_{1}= 0 (and x_{2}= 1, pure component 2) or x_{1}= 1 (and x_{2}= 0, pure component 1). The temperatures at those two points correspond to the boiling points of the two pure components. In certain combinations of components, the two curves may also meet at a point somewhere in between x_{1}= 0 and x_{1}= 1. That point represents anin that particular combination of components. That point has an azeotrope temperature and an azeotropic composition often represented as a mole fraction. There can beazeotrope **maximum-boiling azeotropes**, where the azeotrope temperature is at a maximum in the boiling curves, or**minimum-boiling azeotropes**, where the azeotrope temperature is at a minimum in the boiling curves.If one wants to represent a VLE data for a three-component mixture as a boiling point "diagram", a

three-dimensional graph can be used. Two of the dimensions would be used to represent the composition mole fractions, and the third dimension would be the temperature. Using two dimensions, the composition can be represented as an equilateral triangle in which each corner representing one of the pure components. The edges of the triangle represent a mixture of the two components at each end of the edge. Any point inside the triangle represent the composition of a mixture of all three components. The mole fraction of each component would correspond to where a point lies along a line starting at that component's corner and perpendicular to the opposite edge. The bubble point and dew point data would become curved surfaces inside a triangular prism, which connect the three boiling points on the vertical temperature "axes". Each face of this triangular prism would represent a two-dimensional boiling point diagram for the corresponding binary mixture. Due to their three-dimensional complexity, such boiling point diagrams are rarely seen. Alternately, the three-dimensional curved surfaces can be represented on a two-dimensional graph by the use of curved isotherm lines at graduated intervals, similar to iso-altitude lines on a map. Two sets of such isotherm lines are needed on such a two-dimensional graph: one set for the bubble point surface and another set for the dew point surface.**"K**" values and relative volatility valuesThere can be VLE data for mixtures of four or more components, but such a boiling point diagram is hard to show in either tabular or graphical form. For such multi-component mixtures, as well as binary mixtures, the vapor-liquid equilibrium data are represented in terms of $K$ values (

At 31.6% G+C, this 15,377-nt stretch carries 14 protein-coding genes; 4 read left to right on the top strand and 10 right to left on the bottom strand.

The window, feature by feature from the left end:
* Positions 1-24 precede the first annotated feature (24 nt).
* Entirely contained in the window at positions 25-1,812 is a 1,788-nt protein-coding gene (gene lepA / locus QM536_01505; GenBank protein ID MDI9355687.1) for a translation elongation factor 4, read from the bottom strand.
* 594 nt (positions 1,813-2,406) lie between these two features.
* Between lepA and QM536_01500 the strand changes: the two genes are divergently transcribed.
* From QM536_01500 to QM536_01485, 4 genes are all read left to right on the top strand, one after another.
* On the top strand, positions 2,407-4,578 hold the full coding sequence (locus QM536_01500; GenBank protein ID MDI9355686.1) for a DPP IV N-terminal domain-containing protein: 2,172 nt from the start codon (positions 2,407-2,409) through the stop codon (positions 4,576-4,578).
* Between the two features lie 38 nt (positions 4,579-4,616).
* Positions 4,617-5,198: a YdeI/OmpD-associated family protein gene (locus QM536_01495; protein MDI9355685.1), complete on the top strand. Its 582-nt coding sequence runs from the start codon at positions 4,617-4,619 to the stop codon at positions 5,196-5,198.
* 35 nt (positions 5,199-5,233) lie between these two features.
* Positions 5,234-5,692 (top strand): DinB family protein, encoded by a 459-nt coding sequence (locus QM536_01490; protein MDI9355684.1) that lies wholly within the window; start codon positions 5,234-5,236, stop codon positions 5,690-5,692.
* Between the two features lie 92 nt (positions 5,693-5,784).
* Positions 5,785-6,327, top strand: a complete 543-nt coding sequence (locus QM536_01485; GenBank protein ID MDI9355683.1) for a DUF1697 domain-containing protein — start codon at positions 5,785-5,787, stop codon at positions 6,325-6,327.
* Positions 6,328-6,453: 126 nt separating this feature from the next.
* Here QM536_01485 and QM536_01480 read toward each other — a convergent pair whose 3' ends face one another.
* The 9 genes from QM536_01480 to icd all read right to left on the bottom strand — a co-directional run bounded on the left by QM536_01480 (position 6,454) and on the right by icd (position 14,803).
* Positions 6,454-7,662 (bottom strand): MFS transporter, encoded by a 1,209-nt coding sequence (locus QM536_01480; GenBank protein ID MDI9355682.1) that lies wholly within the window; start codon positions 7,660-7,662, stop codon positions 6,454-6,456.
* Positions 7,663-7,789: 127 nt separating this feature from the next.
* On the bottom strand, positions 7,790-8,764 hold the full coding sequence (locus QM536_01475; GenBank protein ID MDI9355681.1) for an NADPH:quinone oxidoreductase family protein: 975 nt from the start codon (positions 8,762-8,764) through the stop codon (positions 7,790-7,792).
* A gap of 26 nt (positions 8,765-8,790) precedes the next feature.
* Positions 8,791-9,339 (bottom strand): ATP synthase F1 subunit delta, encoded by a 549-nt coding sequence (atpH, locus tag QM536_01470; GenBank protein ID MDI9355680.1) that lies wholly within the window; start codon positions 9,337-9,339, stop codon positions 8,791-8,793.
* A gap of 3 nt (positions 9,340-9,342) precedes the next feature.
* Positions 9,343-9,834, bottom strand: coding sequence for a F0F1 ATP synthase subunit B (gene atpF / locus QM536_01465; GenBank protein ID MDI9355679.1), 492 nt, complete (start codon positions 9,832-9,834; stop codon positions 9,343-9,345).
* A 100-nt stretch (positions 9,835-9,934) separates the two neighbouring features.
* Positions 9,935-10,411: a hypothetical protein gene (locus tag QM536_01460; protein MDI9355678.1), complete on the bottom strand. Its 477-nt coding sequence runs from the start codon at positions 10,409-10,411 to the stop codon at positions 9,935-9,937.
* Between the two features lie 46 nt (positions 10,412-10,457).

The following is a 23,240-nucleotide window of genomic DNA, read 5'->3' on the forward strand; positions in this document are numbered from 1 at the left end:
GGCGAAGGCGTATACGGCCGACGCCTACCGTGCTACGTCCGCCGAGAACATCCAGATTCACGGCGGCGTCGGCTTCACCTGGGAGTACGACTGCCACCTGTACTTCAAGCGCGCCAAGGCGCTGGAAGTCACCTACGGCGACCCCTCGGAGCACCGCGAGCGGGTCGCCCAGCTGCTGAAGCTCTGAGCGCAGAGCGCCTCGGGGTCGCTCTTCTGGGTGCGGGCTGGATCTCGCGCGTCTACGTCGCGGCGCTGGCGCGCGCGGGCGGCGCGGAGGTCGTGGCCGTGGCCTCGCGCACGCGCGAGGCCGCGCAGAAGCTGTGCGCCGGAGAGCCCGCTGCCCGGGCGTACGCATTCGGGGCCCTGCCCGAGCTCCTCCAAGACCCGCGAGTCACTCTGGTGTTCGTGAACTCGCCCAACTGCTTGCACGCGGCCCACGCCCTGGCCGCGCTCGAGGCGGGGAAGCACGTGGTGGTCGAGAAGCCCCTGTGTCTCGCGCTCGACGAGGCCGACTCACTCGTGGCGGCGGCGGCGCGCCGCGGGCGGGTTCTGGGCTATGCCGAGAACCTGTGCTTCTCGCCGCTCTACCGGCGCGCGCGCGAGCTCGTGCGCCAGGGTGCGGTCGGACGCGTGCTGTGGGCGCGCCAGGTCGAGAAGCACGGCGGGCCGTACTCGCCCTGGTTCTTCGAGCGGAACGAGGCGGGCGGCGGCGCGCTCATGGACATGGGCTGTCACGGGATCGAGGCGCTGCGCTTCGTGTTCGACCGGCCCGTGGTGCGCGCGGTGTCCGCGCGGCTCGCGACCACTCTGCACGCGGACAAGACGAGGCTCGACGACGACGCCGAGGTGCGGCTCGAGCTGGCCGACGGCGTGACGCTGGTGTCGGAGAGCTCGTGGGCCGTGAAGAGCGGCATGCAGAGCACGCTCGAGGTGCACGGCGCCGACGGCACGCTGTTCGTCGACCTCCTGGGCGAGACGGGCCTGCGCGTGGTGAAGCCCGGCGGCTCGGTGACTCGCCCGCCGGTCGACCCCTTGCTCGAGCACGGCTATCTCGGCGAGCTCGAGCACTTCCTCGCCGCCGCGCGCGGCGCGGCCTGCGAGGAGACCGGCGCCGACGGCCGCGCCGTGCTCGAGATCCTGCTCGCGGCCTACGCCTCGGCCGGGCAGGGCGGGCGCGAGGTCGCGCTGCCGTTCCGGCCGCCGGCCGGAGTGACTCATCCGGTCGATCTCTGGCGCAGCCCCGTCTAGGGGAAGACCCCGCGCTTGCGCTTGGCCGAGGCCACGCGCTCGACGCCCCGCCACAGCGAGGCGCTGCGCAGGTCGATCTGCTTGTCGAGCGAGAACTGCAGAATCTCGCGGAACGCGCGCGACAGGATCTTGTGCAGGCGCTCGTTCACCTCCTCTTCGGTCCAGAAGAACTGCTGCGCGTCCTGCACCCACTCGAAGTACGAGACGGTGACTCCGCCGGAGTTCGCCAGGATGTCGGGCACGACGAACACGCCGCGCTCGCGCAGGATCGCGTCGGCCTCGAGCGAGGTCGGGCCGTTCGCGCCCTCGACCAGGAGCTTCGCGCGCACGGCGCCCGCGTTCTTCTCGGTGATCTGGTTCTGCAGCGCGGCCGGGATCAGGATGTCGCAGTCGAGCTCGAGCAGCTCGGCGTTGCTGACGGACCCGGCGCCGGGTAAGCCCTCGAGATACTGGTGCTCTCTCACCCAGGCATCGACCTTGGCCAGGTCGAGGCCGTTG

vapor-liquid distribution ratio s) defined by:$K\_i=y\_i/x\_i$

which are correlated empirically or theoretically in terms of temperature, pressure and phase compositions in the form of equations, tables or graph such as the well-known DePriester charts. [

*DePriester, C.L., "Chem. Eng. Prog. Symposium Series", 7,*] [**49**, pages 1-43*[*]*http://www.utwired.engr.utexas.edu/che363/docs/abs/abs1a_doc.pdf DePriester Charts*]For binary mixtures, the ratio of the $K$ values for the two components is called the

relative volatility denoted by $alpha$:$alpha=K\_i/K\_j=frac\; \{(y\_i/x\_i)\}\{(y\_j/x\_j)\}$

which is a measure of the relative ease or difficulty of separating the two components. Large-scale industrial distillation is rarely undertaken if the relative volatility is less than 1.05 with the volatile component being $i$ and the less volatile component being $j$.

$K$ values are widely used in the design calculations of

continuous distillation columns for distilling multicomponent mixtures.**Vapor-Liquid Equilibrium diagrams**For each component in a binary mixture, one could make a

**vapor-liquid equilibrium**diagram. Such a diagram would graph liquid mole fraction on a horizontal axis and vapor mole fraction on a vertical axis. In such VLE diagrams, liquid mole fractions for components 1 and 2 can be represented as x_{1}and x_{2}respectively, and vapor mole fractions of the corresponding components are commonly represented as y_{1}and y_{2}.^{ [2] }Similarly for binary mixtures in these VLE diagrams:

x_{1}+ x_{2}= 1 and y_{1}+ y_{2}= 1Such VLE diagrams are square with a diagonal line running from the (x

_{1}=0, y_{1}=0) corner to the (x_{1}=1, y_{1}=1) corner for reference.These types of VLE diagrams are used in the